Seminar with Lwando Scott (Sociology, UCT)
Date: Thursday, 4 August 2016
“Will marriage normalise queers, or will queers radicalise marriage?” : Same-sex marriage in South Africa
This paper is part of an in-progress PhD research project. Using queer theory as a lens this paper examines same-sex marriage in South Africa. The central question that underpins this research project and this paper is why do same-sex couples marry? What is attractive about the institution of marriage to same-sex couples? This paper is in conversation with the normativity debate of the late 1990’s represented by Sullivan (1995) and Warner (2000). Whereas Sullivan is pro marriage and the normalising of gay people, Warner is against marriage and the normalising of gay people. The normalising versus transgressive binary is used a starting point in trying to understand what has taken place in South Africa over the past ten years since the legalisation of same-sex marriage in 2006. As a contribution to this debate, this paper argues that same-sex marriage in South Africa is more complex than the normalising versus transgressive binary. In South Africa there is a simultaneity in the appropriation and rejection of normative performance or understandings of marriage. The complex LGBTI context of South Africa renders the normative/queer binary represented by Sullivan and Warner as insufficient to understanding same-sex marriage in South Africa.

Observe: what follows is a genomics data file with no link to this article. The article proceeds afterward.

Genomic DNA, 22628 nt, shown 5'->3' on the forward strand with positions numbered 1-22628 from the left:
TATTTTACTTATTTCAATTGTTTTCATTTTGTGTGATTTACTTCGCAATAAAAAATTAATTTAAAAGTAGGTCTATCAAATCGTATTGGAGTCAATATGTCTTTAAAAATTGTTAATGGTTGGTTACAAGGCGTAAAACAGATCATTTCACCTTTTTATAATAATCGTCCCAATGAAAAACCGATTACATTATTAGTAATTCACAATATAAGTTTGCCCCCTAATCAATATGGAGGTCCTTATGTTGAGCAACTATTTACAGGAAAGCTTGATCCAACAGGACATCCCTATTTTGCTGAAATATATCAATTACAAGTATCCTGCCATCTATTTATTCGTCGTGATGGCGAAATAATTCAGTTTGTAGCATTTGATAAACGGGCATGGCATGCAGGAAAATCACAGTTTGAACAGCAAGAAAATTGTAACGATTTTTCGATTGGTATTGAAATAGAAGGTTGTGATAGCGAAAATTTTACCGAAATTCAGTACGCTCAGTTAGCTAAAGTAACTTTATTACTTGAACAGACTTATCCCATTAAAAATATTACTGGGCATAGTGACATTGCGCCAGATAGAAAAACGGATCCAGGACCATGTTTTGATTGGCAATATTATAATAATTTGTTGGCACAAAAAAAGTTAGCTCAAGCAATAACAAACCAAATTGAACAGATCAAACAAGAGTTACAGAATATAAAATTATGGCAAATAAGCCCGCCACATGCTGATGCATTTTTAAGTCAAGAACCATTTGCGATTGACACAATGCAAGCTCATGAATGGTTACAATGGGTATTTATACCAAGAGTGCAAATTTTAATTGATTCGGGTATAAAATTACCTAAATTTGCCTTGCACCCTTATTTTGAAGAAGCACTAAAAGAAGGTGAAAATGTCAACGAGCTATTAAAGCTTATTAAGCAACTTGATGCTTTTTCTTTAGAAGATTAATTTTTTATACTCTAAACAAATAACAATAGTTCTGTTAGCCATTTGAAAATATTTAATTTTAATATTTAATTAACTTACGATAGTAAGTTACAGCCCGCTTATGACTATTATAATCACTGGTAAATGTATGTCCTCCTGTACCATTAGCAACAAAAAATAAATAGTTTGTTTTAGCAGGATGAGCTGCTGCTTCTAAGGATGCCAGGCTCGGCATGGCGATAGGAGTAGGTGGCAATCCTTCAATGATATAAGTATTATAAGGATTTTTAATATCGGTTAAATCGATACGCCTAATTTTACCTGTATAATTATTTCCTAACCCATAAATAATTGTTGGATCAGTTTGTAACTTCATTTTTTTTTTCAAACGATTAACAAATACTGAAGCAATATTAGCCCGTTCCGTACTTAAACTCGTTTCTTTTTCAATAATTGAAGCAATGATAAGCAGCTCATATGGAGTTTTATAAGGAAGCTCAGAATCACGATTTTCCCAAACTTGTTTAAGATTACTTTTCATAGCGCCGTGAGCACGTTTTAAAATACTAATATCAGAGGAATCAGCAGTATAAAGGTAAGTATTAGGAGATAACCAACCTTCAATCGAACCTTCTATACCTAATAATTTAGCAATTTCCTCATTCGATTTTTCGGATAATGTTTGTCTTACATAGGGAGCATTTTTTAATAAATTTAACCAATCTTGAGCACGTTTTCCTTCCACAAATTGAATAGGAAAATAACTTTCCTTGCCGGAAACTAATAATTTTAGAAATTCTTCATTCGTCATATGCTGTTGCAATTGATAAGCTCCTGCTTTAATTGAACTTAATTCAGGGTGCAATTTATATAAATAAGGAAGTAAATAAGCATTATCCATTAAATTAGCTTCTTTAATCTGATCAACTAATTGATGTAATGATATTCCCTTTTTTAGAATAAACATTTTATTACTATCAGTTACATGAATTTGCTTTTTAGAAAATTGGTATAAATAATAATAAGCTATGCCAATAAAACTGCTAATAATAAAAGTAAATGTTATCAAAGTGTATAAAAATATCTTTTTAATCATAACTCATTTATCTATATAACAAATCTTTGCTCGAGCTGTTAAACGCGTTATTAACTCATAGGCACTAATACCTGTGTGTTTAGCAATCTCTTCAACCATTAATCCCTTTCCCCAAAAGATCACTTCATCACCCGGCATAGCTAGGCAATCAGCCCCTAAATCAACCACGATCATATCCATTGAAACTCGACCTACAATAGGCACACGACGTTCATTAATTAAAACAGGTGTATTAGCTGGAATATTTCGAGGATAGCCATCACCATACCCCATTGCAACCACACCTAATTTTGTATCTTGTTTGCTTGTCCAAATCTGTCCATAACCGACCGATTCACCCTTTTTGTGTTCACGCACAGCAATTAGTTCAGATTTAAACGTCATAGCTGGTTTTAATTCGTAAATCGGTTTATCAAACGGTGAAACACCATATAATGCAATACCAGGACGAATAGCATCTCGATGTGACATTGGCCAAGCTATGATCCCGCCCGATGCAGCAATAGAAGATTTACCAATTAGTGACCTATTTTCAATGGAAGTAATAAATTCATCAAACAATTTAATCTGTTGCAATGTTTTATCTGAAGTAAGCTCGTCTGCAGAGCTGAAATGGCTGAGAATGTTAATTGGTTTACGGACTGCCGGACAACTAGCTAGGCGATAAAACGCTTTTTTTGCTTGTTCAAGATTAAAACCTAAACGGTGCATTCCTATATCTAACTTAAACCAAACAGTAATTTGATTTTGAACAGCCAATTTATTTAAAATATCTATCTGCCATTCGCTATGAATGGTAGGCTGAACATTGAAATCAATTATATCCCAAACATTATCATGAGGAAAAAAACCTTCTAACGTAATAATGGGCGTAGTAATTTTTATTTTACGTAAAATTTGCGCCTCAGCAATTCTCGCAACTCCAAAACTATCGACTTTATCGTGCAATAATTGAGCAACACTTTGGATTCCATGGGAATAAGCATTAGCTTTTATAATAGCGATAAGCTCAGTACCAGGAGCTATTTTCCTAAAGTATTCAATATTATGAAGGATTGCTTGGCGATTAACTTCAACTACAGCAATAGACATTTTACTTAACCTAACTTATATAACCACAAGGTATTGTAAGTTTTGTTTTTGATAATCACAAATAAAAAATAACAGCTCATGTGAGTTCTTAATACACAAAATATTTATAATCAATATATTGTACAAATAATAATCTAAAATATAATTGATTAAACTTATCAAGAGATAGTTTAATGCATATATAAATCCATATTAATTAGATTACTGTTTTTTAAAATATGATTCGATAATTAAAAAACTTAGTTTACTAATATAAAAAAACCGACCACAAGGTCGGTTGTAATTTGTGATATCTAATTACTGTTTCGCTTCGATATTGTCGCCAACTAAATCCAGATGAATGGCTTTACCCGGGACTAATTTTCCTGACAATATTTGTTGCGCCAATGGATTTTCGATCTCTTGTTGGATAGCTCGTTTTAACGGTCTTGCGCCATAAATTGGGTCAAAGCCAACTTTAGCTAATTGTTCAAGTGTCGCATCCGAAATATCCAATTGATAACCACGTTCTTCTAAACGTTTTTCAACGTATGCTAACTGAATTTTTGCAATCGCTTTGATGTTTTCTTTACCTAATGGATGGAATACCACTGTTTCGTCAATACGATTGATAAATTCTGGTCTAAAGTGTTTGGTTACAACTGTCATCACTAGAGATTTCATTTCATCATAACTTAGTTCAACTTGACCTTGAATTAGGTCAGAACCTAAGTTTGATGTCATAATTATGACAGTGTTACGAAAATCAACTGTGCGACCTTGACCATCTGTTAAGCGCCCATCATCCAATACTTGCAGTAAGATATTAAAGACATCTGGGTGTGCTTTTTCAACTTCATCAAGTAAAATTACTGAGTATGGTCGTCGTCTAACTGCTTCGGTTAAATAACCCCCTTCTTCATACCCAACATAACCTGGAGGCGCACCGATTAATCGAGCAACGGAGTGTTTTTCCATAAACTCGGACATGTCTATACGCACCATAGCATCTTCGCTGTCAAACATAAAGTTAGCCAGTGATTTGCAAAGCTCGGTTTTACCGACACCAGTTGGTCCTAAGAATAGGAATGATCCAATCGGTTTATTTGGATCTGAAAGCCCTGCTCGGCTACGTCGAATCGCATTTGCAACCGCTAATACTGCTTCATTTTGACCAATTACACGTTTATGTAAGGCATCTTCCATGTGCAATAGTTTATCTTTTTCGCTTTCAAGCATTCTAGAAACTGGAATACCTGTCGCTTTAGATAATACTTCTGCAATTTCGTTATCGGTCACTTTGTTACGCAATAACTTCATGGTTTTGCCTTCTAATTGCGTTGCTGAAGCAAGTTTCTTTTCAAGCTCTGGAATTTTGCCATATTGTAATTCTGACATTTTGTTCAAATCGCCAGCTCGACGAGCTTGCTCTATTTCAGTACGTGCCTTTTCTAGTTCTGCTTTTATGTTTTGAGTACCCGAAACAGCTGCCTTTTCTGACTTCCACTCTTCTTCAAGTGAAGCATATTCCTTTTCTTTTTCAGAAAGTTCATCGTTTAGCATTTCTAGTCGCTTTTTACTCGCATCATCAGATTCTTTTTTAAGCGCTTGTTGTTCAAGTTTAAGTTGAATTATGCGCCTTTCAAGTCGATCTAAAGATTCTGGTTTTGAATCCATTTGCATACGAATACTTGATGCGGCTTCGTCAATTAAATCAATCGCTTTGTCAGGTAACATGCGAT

Michael Warner (1999). Normal and normaller: Beyond gay marriage.
Lwando Scott is currently a PhD candidate in sociology at the University of Cape Town (UCT). His current research is on same-sex marriage in South Africa. Lwando was recently awarded the Inspire Project mobility scholarship to Ghent University (2016). In 2013/14 he was a visiting research fellow with the Fox International Fellowship at Yale University. He completed a Master of Social Science in Social Responsibility in 2010 from St Cloud State University in Minnesota. Before registering for doctoral studies at UCT Lwando was an assistant lecturer for Diversity Literacy in the sociology department. While doing his PhD studies Lwando has tutored and mentored undergraduate students in ‘introductory sociology’ and ‘politics of gender’ classes. Lwando was previously involved with the Desmond Tutu Aids Foundation (2011), and the Institute for Security Studies (2007). He has volunteered and subsequently worked at the Minnesota Aids Project as a community educator and conducted trainings on the intersection of HIV/Aids and chemical health (2010). Lwando’s work, academic and otherwise, is centered around advancing queer politics in South Africa.